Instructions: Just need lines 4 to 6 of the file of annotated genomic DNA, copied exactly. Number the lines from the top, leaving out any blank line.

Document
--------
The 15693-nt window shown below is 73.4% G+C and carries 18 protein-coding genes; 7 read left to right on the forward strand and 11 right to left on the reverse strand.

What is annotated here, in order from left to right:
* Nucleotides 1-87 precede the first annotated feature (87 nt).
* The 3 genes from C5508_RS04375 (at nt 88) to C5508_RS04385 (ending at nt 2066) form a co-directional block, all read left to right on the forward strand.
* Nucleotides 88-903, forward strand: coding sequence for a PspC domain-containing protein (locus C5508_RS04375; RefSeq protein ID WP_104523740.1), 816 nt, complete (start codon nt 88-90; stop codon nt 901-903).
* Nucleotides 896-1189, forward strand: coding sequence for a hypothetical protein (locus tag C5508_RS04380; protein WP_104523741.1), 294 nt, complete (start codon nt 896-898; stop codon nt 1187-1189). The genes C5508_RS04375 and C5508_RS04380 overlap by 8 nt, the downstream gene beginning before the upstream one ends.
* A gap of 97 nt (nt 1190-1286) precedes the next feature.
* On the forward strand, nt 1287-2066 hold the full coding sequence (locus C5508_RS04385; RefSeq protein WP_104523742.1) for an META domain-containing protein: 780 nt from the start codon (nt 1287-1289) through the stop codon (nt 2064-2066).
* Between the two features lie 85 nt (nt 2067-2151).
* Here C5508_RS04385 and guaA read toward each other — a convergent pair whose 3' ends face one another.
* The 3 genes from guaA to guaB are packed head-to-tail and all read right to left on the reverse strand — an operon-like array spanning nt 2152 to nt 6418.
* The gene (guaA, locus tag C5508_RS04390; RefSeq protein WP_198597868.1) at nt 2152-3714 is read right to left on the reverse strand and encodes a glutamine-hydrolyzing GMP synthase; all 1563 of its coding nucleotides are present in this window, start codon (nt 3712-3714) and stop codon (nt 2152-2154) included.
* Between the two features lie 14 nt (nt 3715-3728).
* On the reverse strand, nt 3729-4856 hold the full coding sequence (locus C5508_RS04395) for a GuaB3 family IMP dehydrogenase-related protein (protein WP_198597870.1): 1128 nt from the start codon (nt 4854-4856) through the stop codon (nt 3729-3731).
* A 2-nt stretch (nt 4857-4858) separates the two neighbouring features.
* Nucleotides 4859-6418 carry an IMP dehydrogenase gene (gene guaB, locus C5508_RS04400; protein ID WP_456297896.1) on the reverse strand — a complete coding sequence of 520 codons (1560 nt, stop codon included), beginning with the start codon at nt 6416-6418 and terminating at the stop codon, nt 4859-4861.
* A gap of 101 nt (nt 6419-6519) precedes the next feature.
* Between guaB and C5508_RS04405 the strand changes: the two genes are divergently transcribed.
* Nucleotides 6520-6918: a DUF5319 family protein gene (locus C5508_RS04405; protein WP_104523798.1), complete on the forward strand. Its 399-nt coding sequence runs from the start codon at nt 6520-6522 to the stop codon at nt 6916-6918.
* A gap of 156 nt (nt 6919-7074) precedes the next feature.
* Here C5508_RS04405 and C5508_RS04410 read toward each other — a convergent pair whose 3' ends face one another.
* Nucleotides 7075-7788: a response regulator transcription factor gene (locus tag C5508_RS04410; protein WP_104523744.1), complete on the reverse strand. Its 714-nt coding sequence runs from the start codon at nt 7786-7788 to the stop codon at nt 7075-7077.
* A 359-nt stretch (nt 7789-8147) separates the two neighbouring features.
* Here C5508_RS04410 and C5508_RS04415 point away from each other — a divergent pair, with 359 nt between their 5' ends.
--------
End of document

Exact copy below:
* The 3 genes from C5508_RS04375 (at nt 88) to C5508_RS04385 (ending at nt 2066) form a co-directional block, all read left to right on the forward strand.
* Nucleotides 88-903, forward strand: coding sequence for a PspC domain-containing protein (locus C5508_RS04375; RefSeq protein ID WP_104523740.1), 816 nt, complete (start codon nt 88-90; stop codon nt 901-903).
* Nucleotides 896-1189, forward strand: coding sequence for a hypothetical protein (locus tag C5508_RS04380; protein WP_104523741.1), 294 nt, complete (start codon nt 896-898; stop codon nt 1187-1189). The genes C5508_RS04375 and C5508_RS04380 overlap by 8 nt, the downstream gene beginning before the upstream one ends.